It only seems appropriate that John Craigie is on a road trip when he takes my call. The California-born, Portland-based singer-songwriter is known as a modern-day troubadour, a traveling poet with comic flare, whose folk songs chronicle his journey through life and those he meets along the way.
“Most of it is from human interaction; I tend to find that the songs are either my stories or stories that I hear from somebody else,” Craigie says about his music. “I’ve learned that if you’re really honest with your audience and show them who you are, that’s the best you can do.”
His songs are mostly vignettes, flashes of humanity that tap into a deep folk heritage, speaking to the present moment in timeless fashion.
“It’s like a funeral out there/Don’t let the darkness break you my friends/There are so many of us/And only one of him,” he sings in “Presidential Silver Lining,” a song Craigie wrote in 15 minutes before a show right after the 2016 election, hoping to encourage the audience.
Then there’s “I wrote Mr. Tambourine Man,” which is Craigie’s latest release, recorded live with fellow singer-songwriter Jack Johnson.
As Craigie tells it on stage, he wrote the song after a night in a New Orleans bar where he met a guy who told him he wrote “Mr. Tambourine Man,” but Bob Dylan stole it from him.
“I decided in that moment I would steal everything else he said and put it into my song,” Craigie says on the recording. “I figured if it worked for Bob, maybe it could work for me.”
Harmonica melodies and a rowdy drum beat surround the strum of acoustic guitars.
“When the apocalypse is over/I hope you like your job/Ain’t it a shame/Nobody sets anybody free anymore.”
Although he has several studio recordings, Craigie really shines on his live albums, which are reminiscent of Dylan’s sparse live recordings, but interspersed with spoken tracks, where Craigie channels the spirit of late-comedian Mitch Hedberg in both vocal cadence and intonation.
Emulating his folk heroes like Arlo Guthrie, John Prine and Loudon Wainwright, Craigie has also been inspired by humorous singers like Adam Sandler and New Zealand duo Flight of the Conchords. For Craigie, it’s all about the dance between what his website calls “humorous storytelling and serious folk.”
“In the early days, I realized that if I was too funny and then I played a serious song, people would say, ‘What’s that?’” he says. “So that balance is necessary.”
Background conversation and radio, along with the sound of wind swirling around the car as it moves down the road, intersperse our conversation. It’s just before the Thanksgiving holiday and Craigie is with the folk group Shook Twins, traveling to an annual holiday show in Sandpoint, Idaho. He’s technically on break from his fall Keep it Warm Tour, during which he’s collecting new/gently used jackets, gloves, hats, scarves and socks, as well as donating $1 from each ticket sale to area nonprofits working with the homeless population. (Bridge House is the beneficiary for the Boulder show.)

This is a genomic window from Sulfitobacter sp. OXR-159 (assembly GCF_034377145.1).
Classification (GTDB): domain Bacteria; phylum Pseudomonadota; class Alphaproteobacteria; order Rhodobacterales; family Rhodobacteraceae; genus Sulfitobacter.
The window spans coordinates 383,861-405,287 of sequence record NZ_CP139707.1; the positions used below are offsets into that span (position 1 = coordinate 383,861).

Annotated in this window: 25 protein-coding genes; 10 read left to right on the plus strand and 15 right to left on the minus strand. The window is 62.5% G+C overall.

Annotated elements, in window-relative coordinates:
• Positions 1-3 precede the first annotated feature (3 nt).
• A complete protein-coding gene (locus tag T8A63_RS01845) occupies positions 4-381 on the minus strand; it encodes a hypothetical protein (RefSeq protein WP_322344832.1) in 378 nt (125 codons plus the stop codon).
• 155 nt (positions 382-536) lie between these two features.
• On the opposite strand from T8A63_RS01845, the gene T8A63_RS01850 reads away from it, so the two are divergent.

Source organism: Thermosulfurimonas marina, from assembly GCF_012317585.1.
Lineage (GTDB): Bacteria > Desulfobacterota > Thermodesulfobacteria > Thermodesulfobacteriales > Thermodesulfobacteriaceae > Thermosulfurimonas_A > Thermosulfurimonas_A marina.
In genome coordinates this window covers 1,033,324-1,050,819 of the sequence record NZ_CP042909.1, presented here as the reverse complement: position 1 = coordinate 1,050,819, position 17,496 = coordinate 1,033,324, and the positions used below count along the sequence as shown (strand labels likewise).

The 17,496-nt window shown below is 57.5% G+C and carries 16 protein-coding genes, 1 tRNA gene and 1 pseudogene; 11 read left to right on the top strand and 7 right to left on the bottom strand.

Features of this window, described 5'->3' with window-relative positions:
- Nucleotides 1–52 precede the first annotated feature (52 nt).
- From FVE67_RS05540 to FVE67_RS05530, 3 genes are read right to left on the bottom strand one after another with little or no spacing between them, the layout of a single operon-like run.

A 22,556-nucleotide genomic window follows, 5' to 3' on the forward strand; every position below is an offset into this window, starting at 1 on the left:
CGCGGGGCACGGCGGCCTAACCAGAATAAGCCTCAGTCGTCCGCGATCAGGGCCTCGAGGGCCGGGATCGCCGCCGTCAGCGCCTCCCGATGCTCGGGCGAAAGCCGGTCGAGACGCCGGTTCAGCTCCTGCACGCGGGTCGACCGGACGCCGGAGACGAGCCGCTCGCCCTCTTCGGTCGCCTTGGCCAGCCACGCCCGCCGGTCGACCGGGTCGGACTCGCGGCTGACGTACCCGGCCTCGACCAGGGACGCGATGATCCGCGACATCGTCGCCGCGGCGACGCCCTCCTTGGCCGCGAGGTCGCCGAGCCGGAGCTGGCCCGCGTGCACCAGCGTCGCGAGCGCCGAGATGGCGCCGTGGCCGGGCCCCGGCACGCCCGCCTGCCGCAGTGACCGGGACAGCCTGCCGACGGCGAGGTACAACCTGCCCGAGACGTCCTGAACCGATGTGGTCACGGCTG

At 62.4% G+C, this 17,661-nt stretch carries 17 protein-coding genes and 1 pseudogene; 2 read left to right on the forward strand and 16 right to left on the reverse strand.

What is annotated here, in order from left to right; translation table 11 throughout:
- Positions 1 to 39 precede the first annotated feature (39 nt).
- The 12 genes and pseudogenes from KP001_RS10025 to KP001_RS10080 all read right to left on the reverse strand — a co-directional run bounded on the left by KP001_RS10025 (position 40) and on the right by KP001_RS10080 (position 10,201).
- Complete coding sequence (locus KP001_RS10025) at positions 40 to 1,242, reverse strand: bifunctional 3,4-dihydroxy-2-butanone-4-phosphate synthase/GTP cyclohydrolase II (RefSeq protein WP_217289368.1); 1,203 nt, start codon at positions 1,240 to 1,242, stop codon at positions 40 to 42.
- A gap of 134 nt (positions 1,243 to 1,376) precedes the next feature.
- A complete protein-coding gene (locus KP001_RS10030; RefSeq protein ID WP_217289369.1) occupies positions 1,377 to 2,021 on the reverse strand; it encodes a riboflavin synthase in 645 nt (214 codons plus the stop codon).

“Portland has a large homeless problem, as do many large cities, and it’s always on my mind as it gets colder,” Craigie explains.
It’s something he can relate to, as he started his career as somewhat of a vagabond, traveling from city to city, unsure of where he might end up each night but hoping to book gigs along the way.
“One time I was playing in Winter Park at a bar, back in my bar days, and I remember I did the gig and then I was going to sleep in my Astrovan that had a bed in it,” he says. “There was a thermometer in it and it said minus 1 degree. For a California boy, I was just like, ‘We’re all going to die.’”
So he went back into the bar, and told the bartender he was afraid to sleep in his car. In turn, the bartender offered Craigie his keys, and said, “I have to stay here until closing time, but the guest room is third door on the left.”
The room was freezing when Craigie got there, so he just put on all of his clothes and crawled into bed. In the middle of the night, he woke up to snow all over the room. “I looked and the drapes were closed but the window had been left open. I actually would have been better off sleeping in my car,” Craigie laughs. “But I survived and that’s always been a thing for me.”
It’s hard to say what really came first, the wanderlust or the music. For Craigie, the two seem intimately intertwined, one almost impossible without the other, and both a way of life for the foreseeable future.
“When you like doing something, it’s hard to imagine not doing it,” Craigie says, without being clear if he’s talking about music, his vagabond life, or both.
“It’s what keeps me inspired, it’s what keeps giving me material,” he says, attempting to clarify. “And I’m not that into staying in one place for too long, I never have been.”
On the Bill: John Craigie. 7 p.m. Thursday, Dec. 13, eTown Hall, 1535 Spruce St., Boulder. Tickets are $21.
Check out Boulder Weekly’s John Craigie-inspired folk mixtape here.